But when it came to rendering color, they varied wildly. The iPhone, for example, took richer shots with stronger yellows and oranges. In contrast, the Mate 20 Pro and Pixel 3 XL made Brian look paler than on the iPhone and gave him a bluer tone in general. The Note 9 leaned closer to the iPhone here, with a warmer cast overall. My favorite was the Mate 20 Pro's approach, which kept the whole scene closer to reality while maintaining a healthy pink flush in Brian's cheeks and lips.

But the Huawei phone was inconsistent, sometimes overexposing Brian's face. The Pixel also suffered from some issues, like back-focusing instead of latching onto my subject.

All four phones offer Portrait mode, and they did a good job of detecting the subject's face and blurring out the background. The Pixel, iPhone and Note had similar approaches that were subtle but still noticeable and pleasant while the Mate's effect was dramatic. It not only aggressively blurred out the background to make the subject stand out but also bumped up contrast and appeared to add a vignette for an exaggerated look. I liked the result, but it's not for everyone.

Of the other three, my favorite Portrait mode effect was from the Pixel 3. It had a stronger blur than the Note 9, and I preferred the more neutral colors compared to the iPhone's yellowish tone.


Even on its front camera, the iPhone tended to take photos with warmer colors. I remember being surprised by the first selfies I shot with the iPhone XS and wondering, "Am I really that tan?" The rest of the phones took much cooler shots, though the Huawei again brought out some pinks in faces. The Pixel had the most accurate colors here, producing the best depiction of my brown hair with its blonde highlights as well as my berry-hued lipstick.

With Portrait mode on, the Pixel was also my favorite, mostly because of how effective it was at detecting the edges of my hair. It was even smart enough to identify the space between my head and Brian's and blur that out. The iPhone also did well, rendering crisp details and subtle blurring that blended smoothly into the background. But its narrow lens angle made it difficult for me to squeeze Brian into the shot. The Note 9's portrait mode was overly aggressive and blurred out Brian's ears.

Moving subjects and autofocus speed

When Terrence was snapping his son and dog running around a park one evening, the iPhone and Pixel both locked onto subjects quickly and easily and produced excellent shots. The pictures from the Pixel were slightly better in overall quality. Meanwhile, the Mate and the Note were slow to focus, especially the latter.

On several occasions, Terrence's kid had run past him and completely cleared the frame before he could get in a shot with the Samsung. The Mate on a few occasions had so much trouble locking onto the dog that photos were painfully underexposed. Despite being shot in broad daylight under a cloudless sky, they looked like they were taken in the dead of night.

Zoom and macro

Here's where Samsung finally had a chance to shine. The Note 9 was the clear winner when it came to macro shots. Terrence took a wider-framed overhead shot of several paragraphs of text, and photos from all phones came out pretty much the same. But he was able to get much closer with the Note before losing focus. The iPhone and Pixel had to be quite far away to get readable results.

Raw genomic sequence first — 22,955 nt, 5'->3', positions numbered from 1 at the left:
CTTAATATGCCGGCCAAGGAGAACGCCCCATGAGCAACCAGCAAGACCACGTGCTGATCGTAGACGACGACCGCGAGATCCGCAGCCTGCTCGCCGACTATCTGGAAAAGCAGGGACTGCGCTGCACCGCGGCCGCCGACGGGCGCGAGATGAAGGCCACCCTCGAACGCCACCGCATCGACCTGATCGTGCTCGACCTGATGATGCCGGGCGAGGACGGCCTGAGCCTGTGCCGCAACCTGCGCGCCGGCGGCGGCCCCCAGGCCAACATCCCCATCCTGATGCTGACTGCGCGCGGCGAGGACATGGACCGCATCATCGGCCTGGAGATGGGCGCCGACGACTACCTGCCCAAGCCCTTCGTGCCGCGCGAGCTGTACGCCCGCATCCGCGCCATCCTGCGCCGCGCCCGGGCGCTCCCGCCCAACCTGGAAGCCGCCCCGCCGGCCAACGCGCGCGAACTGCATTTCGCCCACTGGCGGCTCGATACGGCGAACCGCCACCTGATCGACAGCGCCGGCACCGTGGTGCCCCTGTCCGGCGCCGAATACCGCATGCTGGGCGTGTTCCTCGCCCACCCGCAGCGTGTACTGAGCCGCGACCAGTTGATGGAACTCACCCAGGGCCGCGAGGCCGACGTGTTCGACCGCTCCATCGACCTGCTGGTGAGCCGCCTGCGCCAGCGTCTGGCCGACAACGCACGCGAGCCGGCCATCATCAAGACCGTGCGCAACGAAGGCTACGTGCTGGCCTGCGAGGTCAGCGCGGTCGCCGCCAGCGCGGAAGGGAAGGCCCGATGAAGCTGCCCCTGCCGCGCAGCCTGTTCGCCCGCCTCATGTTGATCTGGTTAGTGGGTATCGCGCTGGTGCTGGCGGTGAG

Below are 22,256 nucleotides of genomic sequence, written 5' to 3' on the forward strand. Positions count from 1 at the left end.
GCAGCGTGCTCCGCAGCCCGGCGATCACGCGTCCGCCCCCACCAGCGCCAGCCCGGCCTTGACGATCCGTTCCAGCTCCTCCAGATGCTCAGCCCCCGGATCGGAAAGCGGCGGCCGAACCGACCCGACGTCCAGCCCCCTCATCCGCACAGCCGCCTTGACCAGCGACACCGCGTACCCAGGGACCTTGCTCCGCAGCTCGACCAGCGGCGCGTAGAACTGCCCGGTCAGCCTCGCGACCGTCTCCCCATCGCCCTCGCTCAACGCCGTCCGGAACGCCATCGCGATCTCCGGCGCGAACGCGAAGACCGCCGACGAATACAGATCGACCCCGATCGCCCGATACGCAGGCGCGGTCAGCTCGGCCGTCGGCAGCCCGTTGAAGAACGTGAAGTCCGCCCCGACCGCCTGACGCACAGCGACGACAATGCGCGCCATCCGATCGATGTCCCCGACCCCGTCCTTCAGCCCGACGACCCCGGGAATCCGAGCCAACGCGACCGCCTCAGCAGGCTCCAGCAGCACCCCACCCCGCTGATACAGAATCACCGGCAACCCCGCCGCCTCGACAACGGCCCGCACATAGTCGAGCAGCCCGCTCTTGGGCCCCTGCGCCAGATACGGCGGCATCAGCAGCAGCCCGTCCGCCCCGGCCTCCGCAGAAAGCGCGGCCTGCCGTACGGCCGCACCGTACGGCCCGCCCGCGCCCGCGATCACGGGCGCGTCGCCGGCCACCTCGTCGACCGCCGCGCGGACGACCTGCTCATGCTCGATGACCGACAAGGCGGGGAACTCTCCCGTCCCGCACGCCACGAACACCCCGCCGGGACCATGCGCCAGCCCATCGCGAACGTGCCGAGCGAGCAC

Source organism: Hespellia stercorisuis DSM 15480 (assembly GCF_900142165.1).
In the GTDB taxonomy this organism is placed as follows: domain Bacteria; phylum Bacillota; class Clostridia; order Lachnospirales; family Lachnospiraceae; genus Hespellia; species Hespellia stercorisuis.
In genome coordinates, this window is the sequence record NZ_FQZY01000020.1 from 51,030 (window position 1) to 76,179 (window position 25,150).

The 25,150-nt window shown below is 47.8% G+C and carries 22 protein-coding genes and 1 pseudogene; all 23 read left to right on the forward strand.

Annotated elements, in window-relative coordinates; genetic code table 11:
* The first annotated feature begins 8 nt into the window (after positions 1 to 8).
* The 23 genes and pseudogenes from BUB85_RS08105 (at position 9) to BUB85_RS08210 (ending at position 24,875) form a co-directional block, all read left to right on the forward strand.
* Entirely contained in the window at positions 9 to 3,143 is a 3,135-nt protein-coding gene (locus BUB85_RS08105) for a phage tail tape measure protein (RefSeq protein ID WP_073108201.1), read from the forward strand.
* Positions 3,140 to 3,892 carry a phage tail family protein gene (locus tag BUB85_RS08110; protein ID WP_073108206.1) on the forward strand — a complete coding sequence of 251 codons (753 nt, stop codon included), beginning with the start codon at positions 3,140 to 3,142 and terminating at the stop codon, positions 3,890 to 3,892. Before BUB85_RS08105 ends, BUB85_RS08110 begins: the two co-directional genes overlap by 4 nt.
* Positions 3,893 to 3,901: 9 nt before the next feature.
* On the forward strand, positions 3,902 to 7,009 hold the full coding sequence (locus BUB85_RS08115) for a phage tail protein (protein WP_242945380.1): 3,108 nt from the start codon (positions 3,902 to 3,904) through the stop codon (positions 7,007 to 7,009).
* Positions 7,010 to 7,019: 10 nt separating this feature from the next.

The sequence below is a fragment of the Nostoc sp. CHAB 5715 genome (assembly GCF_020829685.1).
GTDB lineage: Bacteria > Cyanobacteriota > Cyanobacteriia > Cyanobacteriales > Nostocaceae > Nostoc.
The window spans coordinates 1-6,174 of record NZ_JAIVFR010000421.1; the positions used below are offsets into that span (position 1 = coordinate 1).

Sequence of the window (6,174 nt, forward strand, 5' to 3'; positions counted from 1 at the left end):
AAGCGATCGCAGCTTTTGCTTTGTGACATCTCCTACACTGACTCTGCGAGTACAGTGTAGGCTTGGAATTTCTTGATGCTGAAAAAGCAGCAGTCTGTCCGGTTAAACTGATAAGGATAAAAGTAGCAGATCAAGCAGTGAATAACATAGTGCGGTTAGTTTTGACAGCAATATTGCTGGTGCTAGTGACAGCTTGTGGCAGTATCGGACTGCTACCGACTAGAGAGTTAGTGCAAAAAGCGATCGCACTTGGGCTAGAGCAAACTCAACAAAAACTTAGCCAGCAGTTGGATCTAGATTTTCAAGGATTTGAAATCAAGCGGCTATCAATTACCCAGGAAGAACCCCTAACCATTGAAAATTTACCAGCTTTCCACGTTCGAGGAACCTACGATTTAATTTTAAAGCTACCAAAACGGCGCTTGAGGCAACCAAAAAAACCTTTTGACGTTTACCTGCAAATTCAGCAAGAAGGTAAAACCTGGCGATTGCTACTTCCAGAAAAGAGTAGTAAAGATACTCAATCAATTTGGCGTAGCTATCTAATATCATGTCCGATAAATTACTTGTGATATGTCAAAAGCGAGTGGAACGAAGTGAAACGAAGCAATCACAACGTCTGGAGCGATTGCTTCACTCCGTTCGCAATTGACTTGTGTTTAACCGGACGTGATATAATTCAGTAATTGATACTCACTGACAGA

The Note 9 also did well when Evan tested the phones on image quality at maximum zoom: It came in second to the iPhone. Although the pictures were muddy across the board, Apple's software was the cleanest of the lot, clearly rendering lines on a water tower and the bricks of a distant building. The Note 9 showed some bloom (softness), which can be a result of inferior lenses, but its photo still held up. The Mate 20 Pro had even more bloom and was slightly overexposed, but it still did better than the Pixel 3 XL, which didn't get as close as the other three phones and looked mushy in parts.

Interface and ease of use

A good camera not only takes great pictures but also is easy to operate. In general, the iPhone and Pixel had the cleanest, most intuitive camera apps with uncluttered, straightforward interfaces. The drawback is that they don't have as many special features and advanced tools as the Note 9 and Mate 20 Pro. But that's fine for most people.

The Mate 20 Pro in particular was finicky and confusing for Terrence, who has had less experience than Chris and me with non-mainstream phones. He kept accidentally zooming in and encountered a bewildering bunch of settings, which can frustrate most users. The symbols for toggling things like moving photos and aperture mode are similar while common modes like HDR are hidden away under Settings.

The worst, though, is when your camera doesn't behave in a way you expect, which was sometimes the case with the Note 9. It often felt like it had a mind of its own: Tap to focus didn't always work the way Chris wanted because the phone decided to lock onto something else.


Ultimately, the best camera should appeal to the largest amount of people. Not everyone wants their photos to look warmer or more saturated. For photos that are clear and realistic, the Pixel 3 is king, and it's what the four of us agree is the best camera of the lot. It blends software smarts, accurate colors and crisp details with a straightforward interface. Google's magical Night Sight feature also gives the Pixel a boost that propels it to the top of the ranks in low-light performance. Throw in a helpful wide-angle selfie camera and superior Portrait mode processing and the Pixel pulls further ahead of the competition.

The iPhone XS is still a close second though. Its portraits tend to be a little on the orange side, but in general Apple's software renders accurate colors and excellent clarity.

The Mate 20 Pro and Galaxy Note 9 are also capable shooters; they just have some minor and occasionally frustrating quirks. Those who like digging into bonus features will appreciate the myriad options these two cameras offer, and fans of dramatic photos will adore the Mate 20 Pro. But Samsung and Huawei's app interface can be difficult to navigate and inconsistent.